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How to free Ukrainian citizens kidnapped by Russia

How to free Ukrainian citizens kidnapped by Russia
by Mykola Myrnyi

Russia continues to kidnap and persecute “inconvenient” Ukrainians. The case of Nadiya Savchenko is not the first by far and probably not the last. Experts believe that international courts could restrain Russia and free the Ukrainian hostages.

“Never in my life did I think that this could happen to my nephew,” Sofia Postuha says, wiping away tears.” This is now the third month that her nephew Yuriy Yatsenko and his friend Bohdan Yarychevskyi have been imprisoned in the Kursk Oblast in Russia in a special institution for persons slated for deportation. Yatsenko is a law student at the Lviv Ivan Franko National University and Yarychevskyi is a graduate of the same university.

The Lviv residents were arrested by Russian police on May 6, in Oboyan in the Kursk Oblast. The Federal Immigration Service accused them of violating Chapter 2, Article 18.8 of the Code of Administrative Violations of the Russian Federation — “Violations by foreign nationals entering or staying in Russia.”

Bohdan Yarychevskyi and Yuriy Yatsenko

When they first entered Russia by taxi, the two men indicated a personal reason for their trip on their immigration cards. They then rented a car and drove around the Kursk and Belgorod oblasts and settled in a hotel. One of the men told the Oboyan district court that they wanted to observe the quality of life of Russians. The court decided that tourism was the real purpose of the young men’s trip. The judge then fined Yuriy Yaksenko and Bohdan Yarychevskyi 2,000 rubles (for the discrepancy in the stated purpose of the trip — Ed.) and ordered them expelled from Russia.

However, the deportation service has been in no hurry to carry out the order, and service employees say they lost the passports of the Ukrainians.

“Recently the Ukrainian consul came to see them at the institution and created temporary documents for their return to Ukraine. Therefore, there is absolutely no reason for them to be kept there any longer,” Yatsenko’s classmate Ostap Kumanskyi explains. He adds that on May 22, masked FSB (Federal Security Service) employees took Yuriy to a wooded area, where they beat and tortured him, demanding that he confess to transporting and storing explosives.

Sofiya Postukha

Attorney Nazar Kultchytskyi is convinced that the young men’s deportation is being delayed in order to give the FSB more time to “beat out” of them confessions to crimes they have not committed.

“The FSB took them out of the deportation center and conducted these interrogations,” Kulchytskyi says. “However, we must begin with the (court’s) refusal to institute criminal proceedings (against the FSB — Ed.) by charging them with the beatings. The FSB states they have no documentation. Now if the FSB is taking them and interrogating them, then these interrogations must be conducted within the criminal case or there should be some kind of other documents — for example, the interrogation protocol, etc. There is nothing like this. The only document that exists is a decision to dismiss the criminal case (against the FSB) made by the chief of police. If Yatsenko and Yarychevskyi are not released soon, we will definitely appeal to the European Court,” he concludes.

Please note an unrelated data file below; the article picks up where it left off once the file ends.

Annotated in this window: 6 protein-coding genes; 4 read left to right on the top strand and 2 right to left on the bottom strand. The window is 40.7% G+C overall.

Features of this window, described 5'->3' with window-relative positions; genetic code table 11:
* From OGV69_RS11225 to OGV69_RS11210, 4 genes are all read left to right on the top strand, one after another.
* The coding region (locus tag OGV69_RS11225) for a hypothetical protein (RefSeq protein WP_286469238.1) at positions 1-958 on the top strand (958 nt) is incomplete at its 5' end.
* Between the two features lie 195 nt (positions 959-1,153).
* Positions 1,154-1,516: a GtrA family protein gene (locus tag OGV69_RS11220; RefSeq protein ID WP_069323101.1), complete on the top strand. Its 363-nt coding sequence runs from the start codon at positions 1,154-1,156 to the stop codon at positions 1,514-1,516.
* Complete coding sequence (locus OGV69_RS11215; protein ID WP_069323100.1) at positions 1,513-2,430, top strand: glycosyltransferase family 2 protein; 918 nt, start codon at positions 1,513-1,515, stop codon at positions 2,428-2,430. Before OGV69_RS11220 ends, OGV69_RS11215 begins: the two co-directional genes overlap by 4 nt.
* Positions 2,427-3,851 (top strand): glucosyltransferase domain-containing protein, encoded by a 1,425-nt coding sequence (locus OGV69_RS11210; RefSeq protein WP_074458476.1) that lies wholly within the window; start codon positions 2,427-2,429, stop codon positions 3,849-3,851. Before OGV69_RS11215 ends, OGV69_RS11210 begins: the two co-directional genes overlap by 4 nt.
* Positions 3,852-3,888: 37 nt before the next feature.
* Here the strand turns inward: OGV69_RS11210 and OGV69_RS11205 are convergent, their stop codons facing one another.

Russian police have refused to provide any legal assistance to the two men since their arrest. Finally, out of desperation, Yuriy Yatsenko cut his veins and stomach to demand legal representation.

He described his ordeal in a phone conversation with his father. “After the arrest, they refused to provide an attorney, and on May 22 they took me away and beat me. They threatened to use violence again. I realized I would not be able to endure it again. The following day I cut my left wrist with my right hand and also cut my stomach. I think I must have lost around 400 grams of blood. I was dizzy, I fainted, I felt weak. I thought it was the only thing I could do to make them begin to respect my rights. After I did that, the violence stopped and they gave me a lawyer.”

Nazar Kulchytskyi says the beatings stopped only after the Ukrainian consul was able to come to the deportation center. When he arrived he discovered there were 40 more Ukrainians there that the consulate did not even know about.

The attorney is convinced that a new trend has started in Russia whereby local law enforcement employees see a “Pravyi Sector” (right wing party in Ukraine — Ed.)  representative in every Ukrainian. There is a deliberate effort to intimidate and harass Ukrainians, he says.

Currently 21 employees of Russia’s Investigative Committee are working on the so-called “big Ukrainian case,” which plans to charge Ukrainians in murders, use of prohibited means and methods of war, kidnappings, and also the obstruction of legitimate activities of journalists. According to previous data, the investigators have already conducted 17,915 interrogations, with 11,168 from witnesses and 5,443 from victims.

Mark Feygin
Mark Feygin

The proceedings against the Ukrainian pilot Nadiya Savchenko are part of this case. She was initially seized in the ATO (anti-terrorist operation) zone by militants of the so-called “Luhansk People’s Republic,” which Ukraine considers a terrorist organization. Then, according to Savchenko, she was taken in handcuffs and with a bag over her head to the town of Boguchar in the Voronezh Oblast. The Russian investigative committee claims that Savchenko had crossed the border as a refugee without documents and was arrested. The committee is accusing Savchenko of  a crime under Article 105, Paragraph 2 , item 3, under “Involvement in the murder of two or more persons.” The Ukrainian pilot is being is charged with the murder of two Russian journalists from the Rossiya TV channel, Igor Kornelyuk and Anton Voloshin near Metalist village in the Luhansk Oblast on June 17

Attorney Mark Feygin, who managed the defense of Pussy Riot and Arctic Sunrise and is one of the three attorneys for Nadiya Savchenko, is convinced that there is a trend in Russian law enforcement to kidnap and persecute Ukrainians. “I found out that soldiers of the 72nd Brigade have ended up in prison in Donetsk in the Rostov Oblast (in Russia). They are being charged as part of this “big Ukrainian case.”